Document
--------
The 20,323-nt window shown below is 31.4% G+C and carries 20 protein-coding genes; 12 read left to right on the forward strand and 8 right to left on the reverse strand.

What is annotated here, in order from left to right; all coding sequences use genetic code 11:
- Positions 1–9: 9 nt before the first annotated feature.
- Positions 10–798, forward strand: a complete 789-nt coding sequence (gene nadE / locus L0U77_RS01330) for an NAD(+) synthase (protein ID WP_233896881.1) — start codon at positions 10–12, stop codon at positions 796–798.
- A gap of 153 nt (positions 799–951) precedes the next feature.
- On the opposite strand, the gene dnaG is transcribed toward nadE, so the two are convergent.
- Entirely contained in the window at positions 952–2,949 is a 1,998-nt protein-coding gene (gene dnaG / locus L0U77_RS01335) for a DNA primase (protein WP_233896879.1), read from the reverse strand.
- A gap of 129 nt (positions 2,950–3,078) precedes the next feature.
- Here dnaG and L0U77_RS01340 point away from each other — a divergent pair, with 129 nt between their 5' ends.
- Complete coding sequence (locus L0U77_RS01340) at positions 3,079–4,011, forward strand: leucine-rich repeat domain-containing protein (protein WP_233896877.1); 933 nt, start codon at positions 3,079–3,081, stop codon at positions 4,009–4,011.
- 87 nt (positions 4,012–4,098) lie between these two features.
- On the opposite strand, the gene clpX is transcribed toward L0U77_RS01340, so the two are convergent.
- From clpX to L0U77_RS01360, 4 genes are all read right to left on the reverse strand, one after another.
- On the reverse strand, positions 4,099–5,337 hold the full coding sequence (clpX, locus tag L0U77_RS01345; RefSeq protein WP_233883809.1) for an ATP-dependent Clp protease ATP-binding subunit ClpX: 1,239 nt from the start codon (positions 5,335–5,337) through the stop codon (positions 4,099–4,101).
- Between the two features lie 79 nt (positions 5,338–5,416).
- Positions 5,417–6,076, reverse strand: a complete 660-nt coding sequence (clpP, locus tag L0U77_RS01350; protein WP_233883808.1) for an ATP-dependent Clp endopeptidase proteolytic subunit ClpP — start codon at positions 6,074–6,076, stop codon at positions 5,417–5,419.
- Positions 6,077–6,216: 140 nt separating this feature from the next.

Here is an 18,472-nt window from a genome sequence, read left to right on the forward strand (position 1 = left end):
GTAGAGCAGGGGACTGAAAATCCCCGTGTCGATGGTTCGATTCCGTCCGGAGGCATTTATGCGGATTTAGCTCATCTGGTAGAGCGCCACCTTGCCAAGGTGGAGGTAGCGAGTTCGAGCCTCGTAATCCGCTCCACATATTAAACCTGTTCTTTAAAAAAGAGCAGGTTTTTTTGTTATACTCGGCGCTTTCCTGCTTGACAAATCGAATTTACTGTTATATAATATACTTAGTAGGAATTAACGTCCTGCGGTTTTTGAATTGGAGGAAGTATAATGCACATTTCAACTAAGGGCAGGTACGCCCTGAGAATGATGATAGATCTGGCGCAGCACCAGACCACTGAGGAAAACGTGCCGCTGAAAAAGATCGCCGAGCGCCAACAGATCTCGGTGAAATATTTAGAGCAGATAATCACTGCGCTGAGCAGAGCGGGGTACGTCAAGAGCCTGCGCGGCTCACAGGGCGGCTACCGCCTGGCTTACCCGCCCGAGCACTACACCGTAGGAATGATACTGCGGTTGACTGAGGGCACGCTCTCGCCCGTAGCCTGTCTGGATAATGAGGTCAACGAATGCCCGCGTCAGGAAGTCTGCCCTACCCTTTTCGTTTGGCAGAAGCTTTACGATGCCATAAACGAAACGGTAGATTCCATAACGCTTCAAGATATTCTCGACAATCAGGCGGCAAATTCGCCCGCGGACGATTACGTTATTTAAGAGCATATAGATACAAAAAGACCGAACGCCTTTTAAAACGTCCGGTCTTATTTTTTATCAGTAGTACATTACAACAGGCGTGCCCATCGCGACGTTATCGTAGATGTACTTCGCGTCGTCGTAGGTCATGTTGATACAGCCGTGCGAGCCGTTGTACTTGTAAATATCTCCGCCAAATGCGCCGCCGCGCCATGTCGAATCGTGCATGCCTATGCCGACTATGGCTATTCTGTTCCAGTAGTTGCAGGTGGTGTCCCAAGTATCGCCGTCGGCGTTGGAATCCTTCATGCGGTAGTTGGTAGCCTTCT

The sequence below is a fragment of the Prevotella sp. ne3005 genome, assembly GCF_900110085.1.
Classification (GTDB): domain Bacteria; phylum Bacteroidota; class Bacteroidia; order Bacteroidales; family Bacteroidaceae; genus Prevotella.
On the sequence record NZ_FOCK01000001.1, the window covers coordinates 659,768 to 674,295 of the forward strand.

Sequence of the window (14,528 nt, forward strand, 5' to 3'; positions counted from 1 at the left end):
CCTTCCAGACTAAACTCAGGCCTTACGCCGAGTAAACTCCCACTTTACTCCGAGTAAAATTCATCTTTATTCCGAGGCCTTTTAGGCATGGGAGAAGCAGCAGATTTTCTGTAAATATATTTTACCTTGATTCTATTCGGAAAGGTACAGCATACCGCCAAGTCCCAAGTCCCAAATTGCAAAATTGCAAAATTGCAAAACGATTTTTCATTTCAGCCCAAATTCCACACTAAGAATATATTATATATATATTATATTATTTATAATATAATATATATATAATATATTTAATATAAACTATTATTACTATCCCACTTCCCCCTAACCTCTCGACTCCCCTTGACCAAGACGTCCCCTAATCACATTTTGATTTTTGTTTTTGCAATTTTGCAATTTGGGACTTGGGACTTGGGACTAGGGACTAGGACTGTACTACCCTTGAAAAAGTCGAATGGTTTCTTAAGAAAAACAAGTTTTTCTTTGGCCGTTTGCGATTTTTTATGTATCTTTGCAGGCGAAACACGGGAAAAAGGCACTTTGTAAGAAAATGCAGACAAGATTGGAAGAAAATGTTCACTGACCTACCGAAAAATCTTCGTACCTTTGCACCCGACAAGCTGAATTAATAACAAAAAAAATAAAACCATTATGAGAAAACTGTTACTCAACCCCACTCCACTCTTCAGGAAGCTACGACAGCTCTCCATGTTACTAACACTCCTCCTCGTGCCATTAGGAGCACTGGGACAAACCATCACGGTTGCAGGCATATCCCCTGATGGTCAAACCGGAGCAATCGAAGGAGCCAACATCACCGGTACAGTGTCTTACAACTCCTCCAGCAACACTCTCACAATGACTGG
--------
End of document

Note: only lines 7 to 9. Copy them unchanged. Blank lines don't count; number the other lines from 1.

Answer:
- Entirely contained in the window at positions 952–2,949 is a 1,998-nt protein-coding gene (gene dnaG / locus L0U77_RS01335) for a DNA primase (protein WP_233896879.1), read from the reverse strand.
- A gap of 129 nt (positions 2,950–3,078) precedes the next feature.
- Here dnaG and L0U77_RS01340 point away from each other — a divergent pair, with 129 nt between their 5' ends.